Over the years, Noah Alper, 75, has started and run five businesses and a nonprofit school. Four of his ventures — including Noah’s Bagels and the natural food and housewares chain Bread & Circus, now owned by Whole Foods Market — were huge hits. Two, by Alper’s admission, were flops.
‘I like to say I had a .666 batting average, which is good in baseball,’ says Alper. ‘But if you strike out, it’s real money!’
These days, Alper — author of “Business Mensch: Timeless Wisdom for Today’s Entrepreneur”—spends much of his time in Berkeley, California, running Noah Alper Consulting, assisting entrepreneurs eager to get their businesses off the ground.
“I think one of the things that I’ve been able to do in my career successfully is see emerging trends and jump on them,” he says.
Given Alper’s impressive track record as well as the lessons he learned from his business failures, Next Avenue wanted to find out what he wishes he had known before starting his companies.
“Know your customer. Really know your customer. Don’t sort of know your customer.”
Speaking by Zoom
during a recent visit to Israel, Alper shared lessons that can help people over 50 become more successful launching their businesses. Here are highlights of that conversation:
Next Avenue: Do you remember when you first realized you wanted to be an entrepreneur and why?
Noah Alper: I had a lemonade stand from the time I was eight years old in Boston. Even when it was almost March, I’d put a sign in the snow and start out. I just always loved the back and forth of commerce.
Start small, think big
Was your first business Alper International, when you were in your 20s?
Yeah, it was. But it started out as something else.
My first business was wooden salad bowls from Vermont. I was at a friend’s house and saw these wooden bowls she was serving salad in. Back in the late ’60s and early ’70s, everything was natural and going back to the land. So, repurposing these wooden chopping bowls into tableware salad bowls for people who were into natural living was something that I jumped on.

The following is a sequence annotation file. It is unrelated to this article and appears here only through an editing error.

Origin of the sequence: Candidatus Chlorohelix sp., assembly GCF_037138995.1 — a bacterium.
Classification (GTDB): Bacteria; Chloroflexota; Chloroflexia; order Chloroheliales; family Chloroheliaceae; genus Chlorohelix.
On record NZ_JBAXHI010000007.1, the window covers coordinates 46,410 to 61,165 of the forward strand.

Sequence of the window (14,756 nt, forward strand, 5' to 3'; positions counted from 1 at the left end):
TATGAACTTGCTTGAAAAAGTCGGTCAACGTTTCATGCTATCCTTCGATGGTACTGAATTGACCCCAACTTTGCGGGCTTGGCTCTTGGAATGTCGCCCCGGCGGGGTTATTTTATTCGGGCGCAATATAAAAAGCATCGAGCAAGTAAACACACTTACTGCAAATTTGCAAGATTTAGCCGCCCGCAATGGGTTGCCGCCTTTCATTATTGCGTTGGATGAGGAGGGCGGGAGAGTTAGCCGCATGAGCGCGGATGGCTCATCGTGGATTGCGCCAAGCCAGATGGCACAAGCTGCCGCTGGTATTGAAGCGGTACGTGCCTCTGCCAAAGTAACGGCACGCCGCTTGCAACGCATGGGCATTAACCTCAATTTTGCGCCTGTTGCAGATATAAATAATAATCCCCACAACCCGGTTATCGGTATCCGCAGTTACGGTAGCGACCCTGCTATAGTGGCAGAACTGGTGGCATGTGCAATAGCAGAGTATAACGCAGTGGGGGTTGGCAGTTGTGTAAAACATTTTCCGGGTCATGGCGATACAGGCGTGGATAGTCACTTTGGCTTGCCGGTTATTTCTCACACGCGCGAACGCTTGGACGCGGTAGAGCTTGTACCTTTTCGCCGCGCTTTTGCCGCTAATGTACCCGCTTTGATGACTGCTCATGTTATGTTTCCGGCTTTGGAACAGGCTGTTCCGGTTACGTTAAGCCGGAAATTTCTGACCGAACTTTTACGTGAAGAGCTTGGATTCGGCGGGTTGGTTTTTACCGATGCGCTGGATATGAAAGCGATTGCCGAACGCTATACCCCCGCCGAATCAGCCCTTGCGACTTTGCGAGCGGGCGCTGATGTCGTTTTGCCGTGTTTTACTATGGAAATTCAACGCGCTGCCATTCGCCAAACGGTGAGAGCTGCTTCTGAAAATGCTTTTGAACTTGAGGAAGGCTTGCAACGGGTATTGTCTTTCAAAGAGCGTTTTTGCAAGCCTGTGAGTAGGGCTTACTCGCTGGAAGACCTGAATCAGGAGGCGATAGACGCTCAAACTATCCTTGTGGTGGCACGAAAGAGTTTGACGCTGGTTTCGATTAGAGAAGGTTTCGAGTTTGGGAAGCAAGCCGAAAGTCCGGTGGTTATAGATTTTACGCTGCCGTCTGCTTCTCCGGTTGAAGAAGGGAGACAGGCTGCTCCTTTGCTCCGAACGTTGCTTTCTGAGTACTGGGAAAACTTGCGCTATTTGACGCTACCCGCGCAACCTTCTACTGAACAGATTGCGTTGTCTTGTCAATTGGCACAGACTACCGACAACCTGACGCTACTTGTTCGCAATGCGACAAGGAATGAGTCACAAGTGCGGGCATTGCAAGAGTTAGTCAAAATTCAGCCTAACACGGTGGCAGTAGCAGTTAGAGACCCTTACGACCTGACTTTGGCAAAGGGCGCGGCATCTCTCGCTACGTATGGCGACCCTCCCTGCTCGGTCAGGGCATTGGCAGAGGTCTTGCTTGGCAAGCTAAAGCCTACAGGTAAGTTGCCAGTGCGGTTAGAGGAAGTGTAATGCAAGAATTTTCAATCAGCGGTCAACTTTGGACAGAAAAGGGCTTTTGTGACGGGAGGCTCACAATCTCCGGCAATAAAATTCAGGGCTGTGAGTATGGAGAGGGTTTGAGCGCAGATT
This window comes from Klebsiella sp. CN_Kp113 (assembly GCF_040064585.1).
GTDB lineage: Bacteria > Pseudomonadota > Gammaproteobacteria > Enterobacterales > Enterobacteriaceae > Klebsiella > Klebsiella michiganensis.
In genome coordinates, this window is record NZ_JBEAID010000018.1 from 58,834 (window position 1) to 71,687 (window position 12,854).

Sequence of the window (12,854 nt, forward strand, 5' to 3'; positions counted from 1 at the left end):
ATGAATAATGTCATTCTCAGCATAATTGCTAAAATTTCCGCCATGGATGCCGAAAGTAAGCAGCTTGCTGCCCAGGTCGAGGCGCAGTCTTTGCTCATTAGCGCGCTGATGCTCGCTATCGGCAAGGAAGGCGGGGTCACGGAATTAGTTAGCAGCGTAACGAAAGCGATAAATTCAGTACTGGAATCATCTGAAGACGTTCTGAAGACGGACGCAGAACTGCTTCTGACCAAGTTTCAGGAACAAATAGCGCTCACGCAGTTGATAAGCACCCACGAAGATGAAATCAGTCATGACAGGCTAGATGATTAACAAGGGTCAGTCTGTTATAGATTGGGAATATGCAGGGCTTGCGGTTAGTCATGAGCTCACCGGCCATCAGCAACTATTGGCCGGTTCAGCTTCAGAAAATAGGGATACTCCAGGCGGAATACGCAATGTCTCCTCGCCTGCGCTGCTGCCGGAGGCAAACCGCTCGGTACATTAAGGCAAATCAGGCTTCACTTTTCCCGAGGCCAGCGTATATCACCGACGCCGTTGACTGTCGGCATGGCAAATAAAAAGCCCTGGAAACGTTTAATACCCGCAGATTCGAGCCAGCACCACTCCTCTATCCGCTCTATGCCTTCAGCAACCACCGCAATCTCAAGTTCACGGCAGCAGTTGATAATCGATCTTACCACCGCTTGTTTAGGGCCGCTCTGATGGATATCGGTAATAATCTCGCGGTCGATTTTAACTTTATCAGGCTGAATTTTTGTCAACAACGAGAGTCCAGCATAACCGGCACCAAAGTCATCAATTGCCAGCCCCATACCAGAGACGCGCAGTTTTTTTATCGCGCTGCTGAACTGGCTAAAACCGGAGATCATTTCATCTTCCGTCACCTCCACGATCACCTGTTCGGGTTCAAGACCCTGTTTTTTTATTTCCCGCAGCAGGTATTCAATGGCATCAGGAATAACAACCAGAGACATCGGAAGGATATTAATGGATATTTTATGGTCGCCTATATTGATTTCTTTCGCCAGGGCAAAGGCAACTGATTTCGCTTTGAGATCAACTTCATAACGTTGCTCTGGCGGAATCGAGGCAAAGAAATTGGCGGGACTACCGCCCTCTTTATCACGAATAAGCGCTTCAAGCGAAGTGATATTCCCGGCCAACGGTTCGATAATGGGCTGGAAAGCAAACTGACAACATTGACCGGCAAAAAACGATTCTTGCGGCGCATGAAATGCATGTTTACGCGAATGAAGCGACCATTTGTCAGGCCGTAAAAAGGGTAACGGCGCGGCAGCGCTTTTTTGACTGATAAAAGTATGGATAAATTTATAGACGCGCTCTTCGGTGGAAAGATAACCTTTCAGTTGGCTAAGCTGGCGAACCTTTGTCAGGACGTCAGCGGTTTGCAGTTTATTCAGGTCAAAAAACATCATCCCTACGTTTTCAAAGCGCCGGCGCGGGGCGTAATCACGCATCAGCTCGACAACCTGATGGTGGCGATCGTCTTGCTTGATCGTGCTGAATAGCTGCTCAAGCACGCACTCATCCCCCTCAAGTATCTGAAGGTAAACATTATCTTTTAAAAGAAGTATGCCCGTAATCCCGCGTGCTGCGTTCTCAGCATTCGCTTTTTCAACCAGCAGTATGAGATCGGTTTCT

I wound up selling them in front of my brother-in-law’s bookstore in Cambridge (Massachusetts) off the back of my car. They sold out in an hour. Then I brought in other lines that eventually expanded into a wholesale business for them as well.
That developed into the Alper Wooden Bowl Company which eventually added more imports, such as glassware. It dovetailed into the gourmet housewares business, which became Alper International.
A natural next step
At that same time, my former wife was very interested in natural foods. There were health food stores where you could buy vitamins and supplements, but you really couldn’t buy natural foods. So, I went in and did this natural food store, part natural foods and part housewares and other gift items.
We called the store Bread and Circus because it (stocked) the essential and the nonessential. We wound up selling Bread and Circus to an Irish immigrant who built it up to the largest natural foods chain in the Northeast. Then he sold it to Whole Foods Market.
What do you wish you had known before starting the housewares business and before starting Bread and Circus?
I really wish I had known a lot more about finance and accounting.
I sold the housewares business in 1984 when we were doing the better part of a million dollars in sales. At one point in that process, I went to my father and said, ‘Dad, we’re doing really well with the business, but I don’t understand: I’m broke!’
It turned out I had a cash-flow problem, not a profit problem. I had no clue. My dad walked me to the bank and introduced me to a banker to get a revolving line of credit for the company. That was very helpful.
What about with Bread and Circus?
I spent too long with half the store being natural foods and half being housewares; it was sort of like my wife and I had this little competition going on. I finally came to the realization that the food was doing the business, and that needed to get bigger faster.
If that had gotten bigger faster, we would’ve made more money.
Know your weaknesses
It sounds like you’re saying you knew how to start the businesses, but not how to grow the businesses.
Right. I’m kind of a concept guy and a quality-control freak.
If I had known how hard running a retail store was, maybe I wouldn’t have done it. (Laughs.) I think that’s true with a lot of the businesses I started.
I really fundamentally did not know much — or anything — about any of the businesses I started.
Your next business was one that was not successful: Holy Land Gifts. Tell me about that.